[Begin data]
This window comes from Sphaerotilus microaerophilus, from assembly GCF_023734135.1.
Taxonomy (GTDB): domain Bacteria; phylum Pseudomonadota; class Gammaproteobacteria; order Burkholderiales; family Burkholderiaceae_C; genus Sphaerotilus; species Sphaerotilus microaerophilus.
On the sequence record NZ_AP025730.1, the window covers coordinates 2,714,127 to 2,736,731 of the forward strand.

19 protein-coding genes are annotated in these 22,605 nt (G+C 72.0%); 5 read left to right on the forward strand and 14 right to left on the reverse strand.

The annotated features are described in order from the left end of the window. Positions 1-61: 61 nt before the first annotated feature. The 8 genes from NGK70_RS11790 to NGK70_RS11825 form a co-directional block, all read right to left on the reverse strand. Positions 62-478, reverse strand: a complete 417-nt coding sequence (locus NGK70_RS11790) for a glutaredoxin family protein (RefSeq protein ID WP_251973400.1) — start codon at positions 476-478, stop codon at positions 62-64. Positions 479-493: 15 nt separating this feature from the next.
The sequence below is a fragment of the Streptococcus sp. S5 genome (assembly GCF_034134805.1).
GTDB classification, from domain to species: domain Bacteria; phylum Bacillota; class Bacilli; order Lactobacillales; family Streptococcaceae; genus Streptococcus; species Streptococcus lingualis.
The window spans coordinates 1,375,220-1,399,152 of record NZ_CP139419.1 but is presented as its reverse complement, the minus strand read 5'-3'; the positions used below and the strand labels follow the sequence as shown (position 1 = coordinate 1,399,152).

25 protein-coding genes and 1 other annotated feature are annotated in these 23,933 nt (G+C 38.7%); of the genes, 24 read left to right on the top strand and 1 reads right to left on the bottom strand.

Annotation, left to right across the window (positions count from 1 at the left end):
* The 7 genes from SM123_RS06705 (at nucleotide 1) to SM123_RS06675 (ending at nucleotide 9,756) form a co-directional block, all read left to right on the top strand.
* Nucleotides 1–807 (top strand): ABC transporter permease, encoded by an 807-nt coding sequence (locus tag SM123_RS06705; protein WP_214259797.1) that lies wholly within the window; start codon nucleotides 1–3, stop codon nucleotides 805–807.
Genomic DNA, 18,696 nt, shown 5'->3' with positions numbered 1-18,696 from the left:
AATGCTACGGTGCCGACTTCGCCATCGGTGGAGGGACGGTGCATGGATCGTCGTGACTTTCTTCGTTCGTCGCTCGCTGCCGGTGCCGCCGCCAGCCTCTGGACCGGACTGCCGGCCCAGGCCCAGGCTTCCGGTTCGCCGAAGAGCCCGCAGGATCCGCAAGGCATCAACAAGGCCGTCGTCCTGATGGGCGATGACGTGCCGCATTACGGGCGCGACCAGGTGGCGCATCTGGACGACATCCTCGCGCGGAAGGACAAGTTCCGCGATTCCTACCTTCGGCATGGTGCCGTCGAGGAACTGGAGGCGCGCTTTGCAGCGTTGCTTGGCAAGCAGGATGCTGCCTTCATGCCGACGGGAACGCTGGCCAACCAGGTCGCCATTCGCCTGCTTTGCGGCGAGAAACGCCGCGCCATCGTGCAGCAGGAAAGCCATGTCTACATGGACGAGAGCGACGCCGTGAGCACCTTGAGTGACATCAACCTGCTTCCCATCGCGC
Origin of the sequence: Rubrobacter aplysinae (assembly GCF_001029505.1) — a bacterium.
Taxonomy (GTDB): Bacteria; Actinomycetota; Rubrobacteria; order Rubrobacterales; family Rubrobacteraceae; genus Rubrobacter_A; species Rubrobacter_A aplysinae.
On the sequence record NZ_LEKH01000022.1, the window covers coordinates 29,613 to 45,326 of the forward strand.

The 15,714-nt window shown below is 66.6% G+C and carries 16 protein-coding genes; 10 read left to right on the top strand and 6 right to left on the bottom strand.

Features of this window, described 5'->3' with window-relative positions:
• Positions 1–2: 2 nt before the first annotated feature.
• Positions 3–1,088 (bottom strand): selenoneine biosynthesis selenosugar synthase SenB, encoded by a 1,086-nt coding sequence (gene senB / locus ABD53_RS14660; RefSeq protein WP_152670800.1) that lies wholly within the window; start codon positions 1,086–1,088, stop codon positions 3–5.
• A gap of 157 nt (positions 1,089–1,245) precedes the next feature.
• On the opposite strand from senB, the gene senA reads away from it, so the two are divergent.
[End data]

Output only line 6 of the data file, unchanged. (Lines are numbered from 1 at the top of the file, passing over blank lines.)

The sequence below is a fragment of the Streptococcus sp. S5 genome (assembly GCF_034134805.1).